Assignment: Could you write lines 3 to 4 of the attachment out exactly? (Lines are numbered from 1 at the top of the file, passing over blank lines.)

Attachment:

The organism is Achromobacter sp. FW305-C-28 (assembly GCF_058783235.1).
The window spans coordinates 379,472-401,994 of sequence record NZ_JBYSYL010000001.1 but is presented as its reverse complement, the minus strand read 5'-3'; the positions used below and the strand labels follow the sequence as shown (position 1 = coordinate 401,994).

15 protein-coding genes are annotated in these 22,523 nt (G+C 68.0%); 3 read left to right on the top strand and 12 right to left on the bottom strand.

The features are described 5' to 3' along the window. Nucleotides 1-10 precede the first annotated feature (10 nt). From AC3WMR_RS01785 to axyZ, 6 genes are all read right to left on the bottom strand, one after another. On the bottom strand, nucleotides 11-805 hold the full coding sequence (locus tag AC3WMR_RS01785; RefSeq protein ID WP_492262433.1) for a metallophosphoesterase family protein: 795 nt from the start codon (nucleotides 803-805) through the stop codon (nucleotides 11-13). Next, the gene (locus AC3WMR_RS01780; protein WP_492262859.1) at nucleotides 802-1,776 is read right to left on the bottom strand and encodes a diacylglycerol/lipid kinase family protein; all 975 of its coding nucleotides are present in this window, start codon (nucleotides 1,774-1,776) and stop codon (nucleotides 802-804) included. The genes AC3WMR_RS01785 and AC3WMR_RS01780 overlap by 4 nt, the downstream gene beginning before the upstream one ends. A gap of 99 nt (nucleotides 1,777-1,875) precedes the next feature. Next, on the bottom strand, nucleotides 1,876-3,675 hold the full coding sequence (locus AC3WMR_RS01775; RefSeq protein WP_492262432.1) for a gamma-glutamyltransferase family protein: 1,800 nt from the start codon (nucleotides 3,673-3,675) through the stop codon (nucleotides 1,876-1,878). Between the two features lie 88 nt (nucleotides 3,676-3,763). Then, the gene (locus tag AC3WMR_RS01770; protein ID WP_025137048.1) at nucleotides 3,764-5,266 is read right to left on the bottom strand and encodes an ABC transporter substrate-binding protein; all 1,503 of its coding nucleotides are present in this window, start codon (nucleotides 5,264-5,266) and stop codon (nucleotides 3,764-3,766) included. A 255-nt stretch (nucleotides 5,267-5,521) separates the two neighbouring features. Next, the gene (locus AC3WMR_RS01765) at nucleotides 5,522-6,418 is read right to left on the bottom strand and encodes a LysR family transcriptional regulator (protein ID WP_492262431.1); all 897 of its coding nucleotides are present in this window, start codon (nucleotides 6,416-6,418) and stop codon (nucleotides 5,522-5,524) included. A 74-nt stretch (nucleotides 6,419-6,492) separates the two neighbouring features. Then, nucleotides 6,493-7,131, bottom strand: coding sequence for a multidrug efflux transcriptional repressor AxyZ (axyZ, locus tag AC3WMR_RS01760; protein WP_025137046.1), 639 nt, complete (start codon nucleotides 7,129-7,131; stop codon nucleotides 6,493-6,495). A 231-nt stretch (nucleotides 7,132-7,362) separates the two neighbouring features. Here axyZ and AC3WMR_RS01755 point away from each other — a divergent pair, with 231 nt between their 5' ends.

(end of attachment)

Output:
15 protein-coding genes are annotated in these 22,523 nt (G+C 68.0%); 3 read left to right on the top strand and 12 right to left on the bottom strand.

The features are described 5' to 3' along the window. Nucleotides 1-10 precede the first annotated feature (10 nt). From AC3WMR_RS01785 to axyZ, 6 genes are all read right to left on the bottom strand, one after another. On the bottom strand, nucleotides 11-805 hold the full coding sequence (locus tag AC3WMR_RS01785; RefSeq protein ID WP_492262433.1) for a metallophosphoesterase family protein: 795 nt from the start codon (nucleotides 803-805) through the stop codon (nucleotides 11-13). Next, the gene (locus AC3WMR_RS01780; protein WP_492262859.1) at nucleotides 802-1,776 is read right to left on the bottom strand and encodes a diacylglycerol/lipid kinase family protein; all 975 of its coding nucleotides are present in this window, start codon (nucleotides 1,774-1,776) and stop codon (nucleotides 802-804) included. The genes AC3WMR_RS01785 and AC3WMR_RS01780 overlap by 4 nt, the downstream gene beginning before the upstream one ends. A gap of 99 nt (nucleotides 1,777-1,875) precedes the next feature. Next, on the bottom strand, nucleotides 1,876-3,675 hold the full coding sequence (locus AC3WMR_RS01775; RefSeq protein WP_492262432.1) for a gamma-glutamyltransferase family protein: 1,800 nt from the start codon (nucleotides 3,673-3,675) through the stop codon (nucleotides 1,876-1,878). Between the two features lie 88 nt (nucleotides 3,676-3,763). Then, the gene (locus tag AC3WMR_RS01770; protein ID WP_025137048.1) at nucleotides 3,764-5,266 is read right to left on the bottom strand and encodes an ABC transporter substrate-binding protein; all 1,503 of its coding nucleotides are present in this window, start codon (nucleotides 5,264-5,266) and stop codon (nucleotides 3,764-3,766) included. A 255-nt stretch (nucleotides 5,267-5,521) separates the two neighbouring features. Next, the gene (locus AC3WMR_RS01765) at nucleotides 5,522-6,418 is read right to left on the bottom strand and encodes a LysR family transcriptional regulator (protein ID WP_492262431.1); all 897 of its coding nucleotides are present in this window, start codon (nucleotides 6,416-6,418) and stop codon (nucleotides 5,522-5,524) included. A 74-nt stretch (nucleotides 6,419-6,492) separates the two neighbouring features. Then, nucleotides 6,493-7,131, bottom strand: coding sequence for a multidrug efflux transcriptional repressor AxyZ (axyZ, locus tag AC3WMR_RS01760; protein WP_025137046.1), 639 nt, complete (start codon nucleotides 7,129-7,131; stop codon nucleotides 6,493-6,495). A 231-nt stretch (nucleotides 7,132-7,362) separates the two neighbouring features. Here axyZ and AC3WMR_RS01755 point away from each other — a divergent pair, with 231 nt between their 5' ends.